You may not remember it, but France used to be one of the world`s leading cultures and military powers. Even today, the myth persists of Paris being the capitol of high fashion (haute coutoure, being a French term). I say "myth" in the sense that the origins have faded but the process continues out of seeming habit.
Why culture? Is culture all that important to an evolving nation?
Back in the days of the kings and queens (monarchs), a salon was a way to bring the nobility together with artists, inventors, and thinkers---idea people. In many ways, a salon was similar to the Startup Nation community. The monarchy recognized that a society and country requires intellectual stimulation, art, imagination, and creative energy to grow. And so, they brought these folks together in the royal court. Back then "court" meant part of a castle, not only the legal bar.
Conversation was, in and of itself, the end goal---the purpose of the salon. It wasn`t a debate or an argument, and there wasn`t necessarily always a specific point to be made. The idea was simply to have conversations. Given the mix between the nobility and the "starving artists," nobody was allowed to ask how much anyone earned. It was considered bad form, not so much that you`d be arrested and shot for asking.
Anyone was encouraged to disagree, state their arguements, and have radical opinions. The rule, however, was that such disagreements should be stated in a pleasant, polite fashion. Otherwise, the conversation came to an end. Given that the whole point of the salon was ongoing conversation, ending the discussion would be contrary to the point.
Another aspect of the salon was that although any topic was open for discussion, you were encouraged to keep personal things to yourself. In other words, although there would be complex discussions of sex, people didn`t want to hear about personal sex lives. It was more about the concepts and theories of sex. So too, with many other topics. Again, very similar to how well-run forums work today.
Conversation became something akin to an art form. Even today, in many parts of Europe, the principles of conversation are taught to children. In France, many students can`t graduate from school without taking at least one course in philosophy, a course in rhetoric and debate, and other classes that help teach conversation. It`s a benefit of those "silly" public speaking classes we used to have in public schools. They`re gone, and oddly enough, conversation is becoming a lost art.
Americans tend to talk about the weather, dating, or the somewhat superficial topics of the latest news, TV show, or magazine. Few people spend much time examining their points so as to explain their reasoning. Many people have the habit of making pronouncements or criticisms, but can`t defend their statement with any personal thinking.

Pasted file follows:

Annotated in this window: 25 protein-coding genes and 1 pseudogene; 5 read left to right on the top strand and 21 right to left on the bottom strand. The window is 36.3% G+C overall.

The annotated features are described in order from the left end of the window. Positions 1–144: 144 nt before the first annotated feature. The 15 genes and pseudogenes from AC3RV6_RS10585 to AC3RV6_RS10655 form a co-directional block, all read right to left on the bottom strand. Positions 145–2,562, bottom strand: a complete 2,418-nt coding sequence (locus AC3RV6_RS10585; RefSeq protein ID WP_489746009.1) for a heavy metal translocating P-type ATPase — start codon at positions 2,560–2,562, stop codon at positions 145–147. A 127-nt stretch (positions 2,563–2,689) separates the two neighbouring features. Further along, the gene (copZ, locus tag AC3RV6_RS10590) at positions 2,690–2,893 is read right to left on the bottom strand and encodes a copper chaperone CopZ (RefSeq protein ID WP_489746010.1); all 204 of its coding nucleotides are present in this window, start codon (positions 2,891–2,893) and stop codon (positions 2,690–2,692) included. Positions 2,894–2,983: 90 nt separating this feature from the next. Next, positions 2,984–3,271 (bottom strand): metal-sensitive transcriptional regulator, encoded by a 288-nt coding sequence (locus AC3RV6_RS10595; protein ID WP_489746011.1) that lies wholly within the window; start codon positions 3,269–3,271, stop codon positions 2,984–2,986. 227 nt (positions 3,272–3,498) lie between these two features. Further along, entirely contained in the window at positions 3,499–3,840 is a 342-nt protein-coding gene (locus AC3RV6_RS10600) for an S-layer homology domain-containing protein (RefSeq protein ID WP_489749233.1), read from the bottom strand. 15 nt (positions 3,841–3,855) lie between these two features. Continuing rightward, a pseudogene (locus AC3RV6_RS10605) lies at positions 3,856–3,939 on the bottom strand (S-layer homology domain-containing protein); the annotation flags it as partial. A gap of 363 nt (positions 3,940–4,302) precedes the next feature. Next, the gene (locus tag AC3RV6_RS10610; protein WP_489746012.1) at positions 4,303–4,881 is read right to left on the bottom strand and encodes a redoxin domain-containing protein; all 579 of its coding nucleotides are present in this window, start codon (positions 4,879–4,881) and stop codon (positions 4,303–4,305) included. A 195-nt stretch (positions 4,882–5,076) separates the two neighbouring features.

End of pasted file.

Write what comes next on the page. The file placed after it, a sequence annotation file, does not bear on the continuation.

The result is, I think, a form of Web site that increasingly comes across as a one-sided monologue.
A conversation should initiate a topic, "So: What do you think about this?" It should be open-ended, asking (directly or by implication) for thought, reason, judgement, and opinion. BUT!...it should also immediately pause for "listener response."
I`ll propose that a "call to action," something many people bring up when discussing Web sites, is just that. It`s a pause for "user feedback."
Web sites are sales tools, information sites, reference locations and many things. But a sales pitch isn`t some unique form of communication. It`s part of the "set" of conversation. "Get the customer talking" is a primary rule in sales.
So too, a Web site offers "clicks" as a way to have a dialogue, rather than a one-sided lecture. Think of the headline on a home page or other page. "This is something I`m saying!" The following content can be either ongoing explanation, or it can be a form of "What do you think about that?"
A nicely done site then has a few bullet points that are "clickable." Those clicks are the text version of saying, "What do you think about that?" Would you agree?
I`ll also offer Amazon.com as a well-done, conversational Web site. "What do you want to do?" generates the immediately obvious "Search." The other menu items, offerings on display and so forth, all are the "opening gambit" in a conversation.
What sites would you use as examples of a two-way conversation with a reader? How about your Web site? Do you open a conversation, or do you just shout out what you want to say?
Most people are so busy thinking up what they`re going to say next, they usually don`t even hear what someone else is saying. "Be a better listener" is a nice little platitudue, but it rarely explains how to improve. Why don`t we have cute little sayings about "be a better talker?"